My good friend Chris Holmes’s recent Tech Talk to Google is now available on Google video. Chris’s work touches on a lot of things, but you can think of it as helping to implement an open standards and open source-based infrastructure for things like Google Maps and Google Earth. You should check out his thoughts.
I get all excited when Chris talks about open standards as a cornerstone of democracy. With the web changing rapidly, we all need to remember this lesson. The web itself was based on the simple open architecture of HTTP and HTML. Analogous standards exist for geographic data. Chris’s work focuses on expanding the web platform to also support geographic data, much as my work focuses on expanding the web platform to support P2P.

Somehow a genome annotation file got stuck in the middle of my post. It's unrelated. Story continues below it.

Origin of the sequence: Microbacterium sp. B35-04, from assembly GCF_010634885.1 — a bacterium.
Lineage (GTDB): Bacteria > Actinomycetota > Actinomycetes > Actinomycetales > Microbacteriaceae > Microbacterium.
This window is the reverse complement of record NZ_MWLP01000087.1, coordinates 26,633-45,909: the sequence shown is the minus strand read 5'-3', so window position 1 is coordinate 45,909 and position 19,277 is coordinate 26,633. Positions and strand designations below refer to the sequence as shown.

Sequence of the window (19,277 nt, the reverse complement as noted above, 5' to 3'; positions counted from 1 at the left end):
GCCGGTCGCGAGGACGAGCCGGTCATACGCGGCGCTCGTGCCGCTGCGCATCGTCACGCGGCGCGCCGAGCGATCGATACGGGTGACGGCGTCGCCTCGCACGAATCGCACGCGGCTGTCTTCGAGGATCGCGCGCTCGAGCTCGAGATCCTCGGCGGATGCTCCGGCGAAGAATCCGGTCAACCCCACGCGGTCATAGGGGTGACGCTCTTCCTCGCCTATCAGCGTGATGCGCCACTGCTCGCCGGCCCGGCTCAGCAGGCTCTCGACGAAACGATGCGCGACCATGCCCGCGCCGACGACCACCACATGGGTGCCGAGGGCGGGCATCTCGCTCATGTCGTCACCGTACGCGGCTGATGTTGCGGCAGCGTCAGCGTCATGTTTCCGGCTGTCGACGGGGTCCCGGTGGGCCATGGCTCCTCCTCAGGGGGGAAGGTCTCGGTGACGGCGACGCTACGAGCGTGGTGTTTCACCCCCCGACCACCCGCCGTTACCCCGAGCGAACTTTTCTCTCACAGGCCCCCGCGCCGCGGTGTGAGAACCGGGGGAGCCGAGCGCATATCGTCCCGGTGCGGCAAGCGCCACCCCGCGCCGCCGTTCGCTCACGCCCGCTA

I’ll write more about “architectures of participation” in the future. While “Web 2.0” is a much catchier name, I think “architectures of participation” clears up a lot of the confusion surrounding these issues. I also think it digs deeper. A lot of the Web 2.0 thinking focuses on collaboration on the level of individual web sites. I have no problem with that, and I just love collaborative projects like Wikipedia. There’s a distinct lack of discussion about how architectures of participation at the standards layer enables all of this, though, I think because more people understand web sites than the standards driving them.
Wikipedia would, of course, never exist if we didn’t have HTTP and HTML. HTTP and HTML are really quite simple protocols, but look what they’ve enabled! Imagine what could happen if we really started growing the protocol layer of the web, integrating things like geographic standards and SIP onto standard web projects. What could collaborative projects do atop a more powerful infrastructure? I’m not sure, but it’s a question we should be taking a harder look at.